the kinetic nature of A and H

26 Apr

After months of carrying it from place to place, drawing looks and raised eyebrows and questions and guffaws, I’ve finally finished Adam Levin’s The Instructions. I’ll probably write a bit about it here, but for now, here’s an excerpt from the novel, a chunk I’ve been typing out since I read this passage, way back on page 414.


Name: Gurion ben-Judah Maccabee

Grade: 5 6 7 8

Homeroom: The Cage

Date: 11/15/2006

Complaint Against Student (from Complaint Against Student Sheet)

Fistfight with Ronrico Asparagus and on top of that assaulting Michael Bregman by spitting on the guy. Gym locker-room. 2nd Period. 11/14/06. Mr. Desormie.

Step 5 Assignment: Write a letter to yourself in which you explain 1) why you are at step 5 (in-school suspension), 2) what you could do in order to avoid step 5 (receiving in-school suspension) in the future, 3) what you have learned from being at step 5 (in-school suspension), 4) what you have learned from writing this letter to yourself. Include a Title, an Introduction, a Body, and a Conclusion. This letter will be collected at the end of in-school suspension. This letter will be stored in your permanent file.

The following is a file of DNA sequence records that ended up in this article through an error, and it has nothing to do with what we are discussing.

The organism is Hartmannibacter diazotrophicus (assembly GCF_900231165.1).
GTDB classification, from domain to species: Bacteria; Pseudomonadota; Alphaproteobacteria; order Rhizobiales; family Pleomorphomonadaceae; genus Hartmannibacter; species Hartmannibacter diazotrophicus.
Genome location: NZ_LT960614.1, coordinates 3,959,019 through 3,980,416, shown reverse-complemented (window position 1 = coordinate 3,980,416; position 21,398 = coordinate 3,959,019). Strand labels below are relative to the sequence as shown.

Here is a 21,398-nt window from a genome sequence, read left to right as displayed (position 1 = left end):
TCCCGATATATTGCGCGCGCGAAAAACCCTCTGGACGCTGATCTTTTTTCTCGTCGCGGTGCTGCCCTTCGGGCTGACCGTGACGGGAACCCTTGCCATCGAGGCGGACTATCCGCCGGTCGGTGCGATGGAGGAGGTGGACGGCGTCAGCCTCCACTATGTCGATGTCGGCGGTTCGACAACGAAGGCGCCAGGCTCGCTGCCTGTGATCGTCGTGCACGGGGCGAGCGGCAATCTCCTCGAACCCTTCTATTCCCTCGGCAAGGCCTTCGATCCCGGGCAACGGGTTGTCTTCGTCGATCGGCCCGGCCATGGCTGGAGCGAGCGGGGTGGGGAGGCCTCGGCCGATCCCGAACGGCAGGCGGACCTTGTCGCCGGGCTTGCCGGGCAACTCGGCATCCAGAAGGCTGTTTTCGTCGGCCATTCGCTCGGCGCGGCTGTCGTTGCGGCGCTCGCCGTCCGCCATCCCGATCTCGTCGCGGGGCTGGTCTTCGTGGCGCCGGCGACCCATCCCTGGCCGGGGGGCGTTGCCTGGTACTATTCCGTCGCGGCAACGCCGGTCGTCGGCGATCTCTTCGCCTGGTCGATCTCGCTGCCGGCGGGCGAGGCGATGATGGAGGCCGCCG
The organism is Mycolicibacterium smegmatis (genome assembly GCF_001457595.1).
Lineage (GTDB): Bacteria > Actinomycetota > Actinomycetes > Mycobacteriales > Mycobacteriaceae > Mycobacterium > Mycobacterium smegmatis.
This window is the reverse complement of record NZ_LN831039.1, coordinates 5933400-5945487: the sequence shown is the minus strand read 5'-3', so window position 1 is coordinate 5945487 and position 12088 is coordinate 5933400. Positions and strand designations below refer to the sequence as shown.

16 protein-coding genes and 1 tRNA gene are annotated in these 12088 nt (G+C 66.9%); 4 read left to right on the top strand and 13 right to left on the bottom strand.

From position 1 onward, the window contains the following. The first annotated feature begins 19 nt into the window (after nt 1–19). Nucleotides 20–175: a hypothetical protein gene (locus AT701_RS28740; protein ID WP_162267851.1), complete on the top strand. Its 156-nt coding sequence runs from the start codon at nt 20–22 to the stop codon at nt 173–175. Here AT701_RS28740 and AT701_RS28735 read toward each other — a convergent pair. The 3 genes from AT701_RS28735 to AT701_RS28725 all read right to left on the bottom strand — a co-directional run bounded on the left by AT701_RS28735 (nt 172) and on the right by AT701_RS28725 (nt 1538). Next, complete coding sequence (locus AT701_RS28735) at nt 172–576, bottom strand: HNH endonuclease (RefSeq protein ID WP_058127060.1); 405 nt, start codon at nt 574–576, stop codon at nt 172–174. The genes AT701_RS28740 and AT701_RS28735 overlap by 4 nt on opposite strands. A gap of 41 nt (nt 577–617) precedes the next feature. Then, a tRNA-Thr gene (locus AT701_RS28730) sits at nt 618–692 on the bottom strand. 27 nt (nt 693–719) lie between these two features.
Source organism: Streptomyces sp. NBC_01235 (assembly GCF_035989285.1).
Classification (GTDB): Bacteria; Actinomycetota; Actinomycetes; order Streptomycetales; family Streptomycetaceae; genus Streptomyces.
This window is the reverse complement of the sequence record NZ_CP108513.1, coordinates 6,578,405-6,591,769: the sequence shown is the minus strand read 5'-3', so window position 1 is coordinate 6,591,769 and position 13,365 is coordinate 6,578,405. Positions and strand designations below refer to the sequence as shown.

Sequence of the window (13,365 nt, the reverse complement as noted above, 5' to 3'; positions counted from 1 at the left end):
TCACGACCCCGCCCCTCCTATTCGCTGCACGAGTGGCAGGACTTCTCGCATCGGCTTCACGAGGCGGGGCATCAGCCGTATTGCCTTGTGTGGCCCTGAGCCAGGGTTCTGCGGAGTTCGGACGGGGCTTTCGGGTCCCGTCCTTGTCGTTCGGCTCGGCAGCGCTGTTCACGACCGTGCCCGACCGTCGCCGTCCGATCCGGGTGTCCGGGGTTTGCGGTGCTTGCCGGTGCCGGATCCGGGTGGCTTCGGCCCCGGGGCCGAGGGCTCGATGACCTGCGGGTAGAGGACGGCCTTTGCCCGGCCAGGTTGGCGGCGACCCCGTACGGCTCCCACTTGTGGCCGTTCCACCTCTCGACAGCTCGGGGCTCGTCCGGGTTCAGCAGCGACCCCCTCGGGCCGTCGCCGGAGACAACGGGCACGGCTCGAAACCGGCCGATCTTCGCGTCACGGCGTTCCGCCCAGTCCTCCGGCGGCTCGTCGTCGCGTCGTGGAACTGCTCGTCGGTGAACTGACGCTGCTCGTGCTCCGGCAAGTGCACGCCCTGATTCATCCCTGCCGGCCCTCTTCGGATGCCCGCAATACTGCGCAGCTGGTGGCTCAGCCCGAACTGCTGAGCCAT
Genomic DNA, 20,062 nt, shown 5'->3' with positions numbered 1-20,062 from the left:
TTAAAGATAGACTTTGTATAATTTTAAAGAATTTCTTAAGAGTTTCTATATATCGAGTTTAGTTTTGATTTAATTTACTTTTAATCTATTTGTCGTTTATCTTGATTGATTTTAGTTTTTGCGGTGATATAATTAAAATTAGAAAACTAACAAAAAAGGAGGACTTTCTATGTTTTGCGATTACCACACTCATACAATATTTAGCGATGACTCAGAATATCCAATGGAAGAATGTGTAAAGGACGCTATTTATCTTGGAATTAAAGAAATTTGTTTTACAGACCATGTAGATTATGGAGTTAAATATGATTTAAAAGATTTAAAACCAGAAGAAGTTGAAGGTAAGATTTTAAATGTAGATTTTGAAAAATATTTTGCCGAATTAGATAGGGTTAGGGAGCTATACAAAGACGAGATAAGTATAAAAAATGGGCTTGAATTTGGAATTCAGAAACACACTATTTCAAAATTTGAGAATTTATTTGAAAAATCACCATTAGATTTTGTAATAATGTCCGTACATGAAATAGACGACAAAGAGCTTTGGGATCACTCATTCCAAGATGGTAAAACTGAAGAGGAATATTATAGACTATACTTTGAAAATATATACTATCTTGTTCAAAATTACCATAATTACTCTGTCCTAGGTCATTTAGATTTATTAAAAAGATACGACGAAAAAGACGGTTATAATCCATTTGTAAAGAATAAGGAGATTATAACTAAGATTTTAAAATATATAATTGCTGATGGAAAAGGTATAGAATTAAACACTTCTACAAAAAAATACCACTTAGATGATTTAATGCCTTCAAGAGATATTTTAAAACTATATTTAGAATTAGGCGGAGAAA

Kinetic Principles of Your A and H


1. Attention (A) must fix itself on something. Once a thing is fixed on, that thing demands concentration.

2. If we measure A in units, and we assert that 100 units of A = the amount of A it takes to concentrate on one typical task (one fullthing), then most people in the world have exactly 100 units.

3. Some people, like me and Benji Nakamook, have more units of A than are needed to concentrate on a fullthing. People like us have 175 units of A. These people will henceforth be known as You.


Hardly anything in the world demands exactly 75 A-units for concentration, let alone 175.

Normal Places

In normal places, ones that are filled with brief actions and randomness, there are, in addition to some fullthings, thousands of things for A to fix on that are not full. Therefore, if You are in one of these normal places, it is not unlikely that Your A will fix on a set of things that, together, demand exactly 175 unites = It is likely, in a normal place, that You will be able to concentrate on whatever things You’re doing = Your A probably won’t get D’d.

Abnormal Places